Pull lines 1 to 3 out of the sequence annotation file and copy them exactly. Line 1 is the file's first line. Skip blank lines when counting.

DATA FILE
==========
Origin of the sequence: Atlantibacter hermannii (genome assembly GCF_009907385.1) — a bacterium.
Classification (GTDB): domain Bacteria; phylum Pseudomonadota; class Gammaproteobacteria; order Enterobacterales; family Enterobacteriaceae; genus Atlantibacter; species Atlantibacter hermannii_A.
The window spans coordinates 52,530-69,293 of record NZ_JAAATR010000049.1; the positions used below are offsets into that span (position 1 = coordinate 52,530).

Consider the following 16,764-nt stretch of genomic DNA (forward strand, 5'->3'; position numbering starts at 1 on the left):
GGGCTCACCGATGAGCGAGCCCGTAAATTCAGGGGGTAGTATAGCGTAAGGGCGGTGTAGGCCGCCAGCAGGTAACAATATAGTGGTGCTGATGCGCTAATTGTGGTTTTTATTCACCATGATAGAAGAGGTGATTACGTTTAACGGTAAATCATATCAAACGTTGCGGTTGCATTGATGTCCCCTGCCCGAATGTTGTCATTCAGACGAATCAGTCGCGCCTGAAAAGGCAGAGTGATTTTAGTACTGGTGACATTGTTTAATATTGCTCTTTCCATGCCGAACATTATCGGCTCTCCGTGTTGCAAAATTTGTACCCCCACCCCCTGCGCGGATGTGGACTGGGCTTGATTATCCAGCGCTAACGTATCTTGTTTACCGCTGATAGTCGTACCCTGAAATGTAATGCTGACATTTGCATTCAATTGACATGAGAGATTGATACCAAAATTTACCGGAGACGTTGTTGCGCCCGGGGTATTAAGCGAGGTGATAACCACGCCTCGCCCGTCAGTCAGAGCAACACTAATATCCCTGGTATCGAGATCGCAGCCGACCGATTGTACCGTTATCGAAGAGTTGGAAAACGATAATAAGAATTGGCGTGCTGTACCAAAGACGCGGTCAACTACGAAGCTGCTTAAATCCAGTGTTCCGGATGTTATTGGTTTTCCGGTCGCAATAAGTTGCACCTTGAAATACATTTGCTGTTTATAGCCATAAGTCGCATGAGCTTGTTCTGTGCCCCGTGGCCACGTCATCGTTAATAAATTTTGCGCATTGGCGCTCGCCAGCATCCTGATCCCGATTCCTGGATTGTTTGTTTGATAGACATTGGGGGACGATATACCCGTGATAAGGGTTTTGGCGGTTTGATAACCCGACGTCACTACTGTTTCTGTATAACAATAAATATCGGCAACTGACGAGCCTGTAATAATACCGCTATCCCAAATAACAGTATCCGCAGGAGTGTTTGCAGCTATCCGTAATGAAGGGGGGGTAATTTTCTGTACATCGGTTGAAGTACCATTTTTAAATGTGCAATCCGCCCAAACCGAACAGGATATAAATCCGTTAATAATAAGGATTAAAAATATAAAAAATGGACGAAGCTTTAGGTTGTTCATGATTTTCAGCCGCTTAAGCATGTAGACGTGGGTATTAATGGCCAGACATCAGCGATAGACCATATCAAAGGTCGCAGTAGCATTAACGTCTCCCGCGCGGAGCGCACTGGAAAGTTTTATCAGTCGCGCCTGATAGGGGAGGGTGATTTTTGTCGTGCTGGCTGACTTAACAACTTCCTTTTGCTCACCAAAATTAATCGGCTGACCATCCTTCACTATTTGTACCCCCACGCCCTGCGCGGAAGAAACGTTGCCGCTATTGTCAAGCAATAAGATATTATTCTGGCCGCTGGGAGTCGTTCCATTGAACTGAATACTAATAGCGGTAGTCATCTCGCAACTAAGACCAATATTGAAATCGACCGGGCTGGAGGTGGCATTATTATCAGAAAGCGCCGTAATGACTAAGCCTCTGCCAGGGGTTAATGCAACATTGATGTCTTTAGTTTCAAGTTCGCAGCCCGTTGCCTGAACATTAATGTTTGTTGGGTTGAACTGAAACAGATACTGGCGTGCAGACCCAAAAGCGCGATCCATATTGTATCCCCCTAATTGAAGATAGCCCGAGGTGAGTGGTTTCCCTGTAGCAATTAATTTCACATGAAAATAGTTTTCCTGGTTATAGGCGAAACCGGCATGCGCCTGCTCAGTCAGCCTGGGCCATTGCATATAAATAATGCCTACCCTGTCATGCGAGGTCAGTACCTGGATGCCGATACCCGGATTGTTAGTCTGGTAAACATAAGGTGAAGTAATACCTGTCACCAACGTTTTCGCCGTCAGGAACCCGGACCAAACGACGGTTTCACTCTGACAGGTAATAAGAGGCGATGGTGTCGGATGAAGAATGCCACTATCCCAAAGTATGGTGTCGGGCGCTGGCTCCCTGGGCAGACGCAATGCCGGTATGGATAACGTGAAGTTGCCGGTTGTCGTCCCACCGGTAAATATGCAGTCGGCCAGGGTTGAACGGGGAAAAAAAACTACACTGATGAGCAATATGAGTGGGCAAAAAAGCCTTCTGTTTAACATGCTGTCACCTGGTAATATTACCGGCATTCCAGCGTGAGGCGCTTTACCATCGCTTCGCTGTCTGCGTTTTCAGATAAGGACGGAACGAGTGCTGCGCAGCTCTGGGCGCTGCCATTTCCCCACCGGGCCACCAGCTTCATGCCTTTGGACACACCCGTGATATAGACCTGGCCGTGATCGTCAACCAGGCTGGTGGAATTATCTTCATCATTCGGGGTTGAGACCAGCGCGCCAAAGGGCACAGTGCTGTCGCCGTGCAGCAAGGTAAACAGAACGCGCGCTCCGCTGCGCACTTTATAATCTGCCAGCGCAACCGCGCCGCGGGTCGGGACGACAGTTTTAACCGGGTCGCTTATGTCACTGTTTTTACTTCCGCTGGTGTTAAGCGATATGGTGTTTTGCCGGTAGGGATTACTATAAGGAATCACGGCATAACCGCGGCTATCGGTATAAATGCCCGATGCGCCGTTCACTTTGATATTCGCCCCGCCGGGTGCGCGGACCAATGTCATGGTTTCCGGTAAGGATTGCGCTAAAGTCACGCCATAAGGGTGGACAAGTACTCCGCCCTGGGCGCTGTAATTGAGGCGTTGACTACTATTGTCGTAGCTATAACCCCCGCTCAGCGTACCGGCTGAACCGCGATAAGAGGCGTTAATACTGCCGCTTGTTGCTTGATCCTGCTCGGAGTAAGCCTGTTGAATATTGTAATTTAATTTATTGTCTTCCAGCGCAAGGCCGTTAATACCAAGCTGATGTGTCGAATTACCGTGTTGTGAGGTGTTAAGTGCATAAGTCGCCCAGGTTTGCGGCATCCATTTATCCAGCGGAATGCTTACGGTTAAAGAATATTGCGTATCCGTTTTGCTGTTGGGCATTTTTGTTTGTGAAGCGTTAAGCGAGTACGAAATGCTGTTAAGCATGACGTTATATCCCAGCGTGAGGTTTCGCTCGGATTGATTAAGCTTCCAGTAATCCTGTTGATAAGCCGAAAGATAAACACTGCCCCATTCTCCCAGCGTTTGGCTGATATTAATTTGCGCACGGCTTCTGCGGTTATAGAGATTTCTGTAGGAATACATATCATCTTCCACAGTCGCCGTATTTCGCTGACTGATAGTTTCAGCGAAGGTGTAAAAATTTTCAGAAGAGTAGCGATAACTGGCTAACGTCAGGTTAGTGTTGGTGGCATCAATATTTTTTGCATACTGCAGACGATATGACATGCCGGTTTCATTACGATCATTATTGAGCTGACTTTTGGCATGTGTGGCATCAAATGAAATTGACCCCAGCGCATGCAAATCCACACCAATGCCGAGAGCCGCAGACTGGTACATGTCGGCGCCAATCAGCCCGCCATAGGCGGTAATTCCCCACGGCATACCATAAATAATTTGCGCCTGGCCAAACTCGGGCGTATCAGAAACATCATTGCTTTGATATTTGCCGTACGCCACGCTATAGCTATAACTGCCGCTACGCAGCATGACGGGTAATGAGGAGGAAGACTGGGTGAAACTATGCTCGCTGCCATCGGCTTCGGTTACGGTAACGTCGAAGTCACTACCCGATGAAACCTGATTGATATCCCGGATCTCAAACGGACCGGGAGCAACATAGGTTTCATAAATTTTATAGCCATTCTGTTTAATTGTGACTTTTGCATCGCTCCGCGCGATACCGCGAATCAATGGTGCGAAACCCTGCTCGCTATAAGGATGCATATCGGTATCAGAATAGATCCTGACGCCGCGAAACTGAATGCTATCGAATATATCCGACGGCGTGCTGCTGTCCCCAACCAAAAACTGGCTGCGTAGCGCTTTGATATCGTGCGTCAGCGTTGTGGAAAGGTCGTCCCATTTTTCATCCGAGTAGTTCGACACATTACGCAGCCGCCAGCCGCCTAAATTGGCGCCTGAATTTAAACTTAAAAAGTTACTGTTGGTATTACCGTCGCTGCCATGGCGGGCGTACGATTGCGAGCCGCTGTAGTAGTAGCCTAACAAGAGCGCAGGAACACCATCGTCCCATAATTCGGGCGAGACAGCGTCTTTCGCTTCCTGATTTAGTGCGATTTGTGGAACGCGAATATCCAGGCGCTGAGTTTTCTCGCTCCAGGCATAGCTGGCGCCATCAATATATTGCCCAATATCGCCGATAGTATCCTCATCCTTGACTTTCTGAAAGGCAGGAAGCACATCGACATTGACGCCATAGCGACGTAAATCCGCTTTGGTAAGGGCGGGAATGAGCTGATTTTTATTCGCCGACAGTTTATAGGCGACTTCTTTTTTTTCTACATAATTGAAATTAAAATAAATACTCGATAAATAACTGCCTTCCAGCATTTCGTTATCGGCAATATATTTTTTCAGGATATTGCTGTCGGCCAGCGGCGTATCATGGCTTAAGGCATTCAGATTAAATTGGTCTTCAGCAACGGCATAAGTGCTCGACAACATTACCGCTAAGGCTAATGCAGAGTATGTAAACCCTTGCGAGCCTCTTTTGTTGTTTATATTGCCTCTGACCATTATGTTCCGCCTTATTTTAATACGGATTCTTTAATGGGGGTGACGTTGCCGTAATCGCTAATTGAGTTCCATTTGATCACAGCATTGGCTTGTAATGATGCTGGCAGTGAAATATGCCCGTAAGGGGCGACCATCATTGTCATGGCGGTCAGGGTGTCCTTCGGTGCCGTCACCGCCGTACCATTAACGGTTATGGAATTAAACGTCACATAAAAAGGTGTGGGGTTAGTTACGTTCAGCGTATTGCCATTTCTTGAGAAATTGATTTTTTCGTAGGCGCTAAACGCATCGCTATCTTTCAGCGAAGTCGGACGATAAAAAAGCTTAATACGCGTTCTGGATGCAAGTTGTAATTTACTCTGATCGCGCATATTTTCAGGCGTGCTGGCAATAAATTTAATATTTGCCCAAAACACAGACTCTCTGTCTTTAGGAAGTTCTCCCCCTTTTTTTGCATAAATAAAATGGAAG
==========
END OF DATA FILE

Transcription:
Origin of the sequence: Atlantibacter hermannii (genome assembly GCF_009907385.1) — a bacterium.
Classification (GTDB): domain Bacteria; phylum Pseudomonadota; class Gammaproteobacteria; order Enterobacterales; family Enterobacteriaceae; genus Atlantibacter; species Atlantibacter hermannii_A.
The window spans coordinates 52,530-69,293 of record NZ_JAAATR010000049.1; the positions used below are offsets into that span (position 1 = coordinate 52,530).